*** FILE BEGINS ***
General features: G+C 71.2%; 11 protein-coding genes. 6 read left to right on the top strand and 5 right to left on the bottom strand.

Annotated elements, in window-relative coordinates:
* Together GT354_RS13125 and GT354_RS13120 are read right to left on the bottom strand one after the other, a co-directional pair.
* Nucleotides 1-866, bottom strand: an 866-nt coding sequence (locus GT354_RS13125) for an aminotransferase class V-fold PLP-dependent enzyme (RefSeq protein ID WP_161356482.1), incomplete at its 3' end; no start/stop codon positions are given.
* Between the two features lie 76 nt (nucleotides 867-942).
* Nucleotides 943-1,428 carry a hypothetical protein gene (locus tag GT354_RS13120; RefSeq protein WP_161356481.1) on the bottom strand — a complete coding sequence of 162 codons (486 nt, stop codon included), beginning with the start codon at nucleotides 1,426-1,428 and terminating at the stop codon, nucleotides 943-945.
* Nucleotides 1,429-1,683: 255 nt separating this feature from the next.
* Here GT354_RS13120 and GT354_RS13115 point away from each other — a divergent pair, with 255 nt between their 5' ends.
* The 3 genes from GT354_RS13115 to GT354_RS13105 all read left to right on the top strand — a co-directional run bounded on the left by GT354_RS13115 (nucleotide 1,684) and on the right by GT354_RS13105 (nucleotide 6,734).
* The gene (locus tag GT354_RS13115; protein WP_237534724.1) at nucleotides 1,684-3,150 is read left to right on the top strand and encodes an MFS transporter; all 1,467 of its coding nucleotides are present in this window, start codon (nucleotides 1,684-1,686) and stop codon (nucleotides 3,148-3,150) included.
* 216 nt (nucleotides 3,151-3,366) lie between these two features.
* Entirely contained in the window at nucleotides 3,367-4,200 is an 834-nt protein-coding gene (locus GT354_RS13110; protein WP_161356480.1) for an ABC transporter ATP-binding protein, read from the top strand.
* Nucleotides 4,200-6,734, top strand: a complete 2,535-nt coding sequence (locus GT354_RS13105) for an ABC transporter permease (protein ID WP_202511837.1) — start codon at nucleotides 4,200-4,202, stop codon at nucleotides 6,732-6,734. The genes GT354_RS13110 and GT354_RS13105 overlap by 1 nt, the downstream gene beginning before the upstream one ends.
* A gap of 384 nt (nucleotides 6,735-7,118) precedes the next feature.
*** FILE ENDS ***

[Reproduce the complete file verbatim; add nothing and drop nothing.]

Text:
General features: G+C 71.2%; 11 protein-coding genes. 6 read left to right on the top strand and 5 right to left on the bottom strand.

Annotated elements, in window-relative coordinates:
* Together GT354_RS13125 and GT354_RS13120 are read right to left on the bottom strand one after the other, a co-directional pair.
* Nucleotides 1-866, bottom strand: an 866-nt coding sequence (locus GT354_RS13125) for an aminotransferase class V-fold PLP-dependent enzyme (RefSeq protein ID WP_161356482.1), incomplete at its 3' end; no start/stop codon positions are given.
* Between the two features lie 76 nt (nucleotides 867-942).
* Nucleotides 943-1,428 carry a hypothetical protein gene (locus tag GT354_RS13120; RefSeq protein WP_161356481.1) on the bottom strand — a complete coding sequence of 162 codons (486 nt, stop codon included), beginning with the start codon at nucleotides 1,426-1,428 and terminating at the stop codon, nucleotides 943-945.
* Nucleotides 1,429-1,683: 255 nt separating this feature from the next.
* Here GT354_RS13120 and GT354_RS13115 point away from each other — a divergent pair, with 255 nt between their 5' ends.
* The 3 genes from GT354_RS13115 to GT354_RS13105 all read left to right on the top strand — a co-directional run bounded on the left by GT354_RS13115 (nucleotide 1,684) and on the right by GT354_RS13105 (nucleotide 6,734).
* The gene (locus tag GT354_RS13115; protein WP_237534724.1) at nucleotides 1,684-3,150 is read left to right on the top strand and encodes an MFS transporter; all 1,467 of its coding nucleotides are present in this window, start codon (nucleotides 1,684-1,686) and stop codon (nucleotides 3,148-3,150) included.
* 216 nt (nucleotides 3,151-3,366) lie between these two features.
* Entirely contained in the window at nucleotides 3,367-4,200 is an 834-nt protein-coding gene (locus GT354_RS13110; protein WP_161356480.1) for an ABC transporter ATP-binding protein, read from the top strand.
* Nucleotides 4,200-6,734, top strand: a complete 2,535-nt coding sequence (locus GT354_RS13105) for an ABC transporter permease (protein ID WP_202511837.1) — start codon at nucleotides 4,200-4,202, stop codon at nucleotides 6,732-6,734. The genes GT354_RS13110 and GT354_RS13105 overlap by 1 nt, the downstream gene beginning before the upstream one ends.
* A gap of 384 nt (nucleotides 6,735-7,118) precedes the next feature.